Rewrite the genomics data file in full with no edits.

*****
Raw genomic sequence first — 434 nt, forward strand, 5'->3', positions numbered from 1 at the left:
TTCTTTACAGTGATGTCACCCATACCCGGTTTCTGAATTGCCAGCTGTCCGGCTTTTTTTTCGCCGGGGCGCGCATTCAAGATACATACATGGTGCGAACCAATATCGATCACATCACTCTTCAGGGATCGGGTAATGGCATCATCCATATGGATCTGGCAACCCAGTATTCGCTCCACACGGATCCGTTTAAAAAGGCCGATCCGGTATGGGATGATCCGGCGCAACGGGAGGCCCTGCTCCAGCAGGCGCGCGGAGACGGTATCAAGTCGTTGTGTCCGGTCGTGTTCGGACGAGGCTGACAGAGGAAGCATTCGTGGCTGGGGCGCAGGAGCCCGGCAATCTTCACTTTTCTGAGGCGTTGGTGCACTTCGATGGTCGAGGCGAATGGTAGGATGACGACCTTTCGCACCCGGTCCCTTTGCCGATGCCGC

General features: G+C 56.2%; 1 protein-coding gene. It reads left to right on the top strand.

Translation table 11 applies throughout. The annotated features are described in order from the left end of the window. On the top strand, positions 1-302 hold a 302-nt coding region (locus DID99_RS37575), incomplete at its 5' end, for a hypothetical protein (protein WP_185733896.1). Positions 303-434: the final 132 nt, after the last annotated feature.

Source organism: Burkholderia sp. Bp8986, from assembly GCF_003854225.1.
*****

Raw genomic sequence first — 434 nt, forward strand, 5'->3', positions numbered from 1 at the left:
TTCTTTACAGTGATGTCACCCATACCCGGTTTCTGAATTGCCAGCTGTCCGGCTTTTTTTTCGCCGGGGCGCGCATTCAAGATACATACATGGTGCGAACCAATATCGATCACATCACTCTTCAGGGATCGGGTAATGGCATCATCCATATGGATCTGGCAACCCAGTATTCGCTCCACACGGATCCGTTTAAAAAGGCCGATCCGGTATGGGATGATCCGGCGCAACGGGAGGCCCTGCTCCAGCAGGCGCGCGGAGACGGTATCAAGTCGTTGTGTCCGGTCGTGTTCGGACGAGGCTGACAGAGGAAGCATTCGTGGCTGGGGCGCAGGAGCCCGGCAATCTTCACTTTTCTGAGGCGTTGGTGCACTTCGATGGTCGAGGCGAATGGTAGGATGACGACCTTTCGCACCCGGTCCCTTTGCCGATGCCGC

General features: G+C 56.2%; 1 protein-coding gene. It reads left to right on the top strand.

Translation table 11 applies throughout. The annotated features are described in order from the left end of the window. On the top strand, positions 1-302 hold a 302-nt coding region (locus DID99_RS37575), incomplete at its 5' end, for a hypothetical protein (protein WP_185733896.1). Positions 303-434: the final 132 nt, after the last annotated feature.

Source organism: Burkholderia sp. Bp8986, from assembly GCF_003854225.1.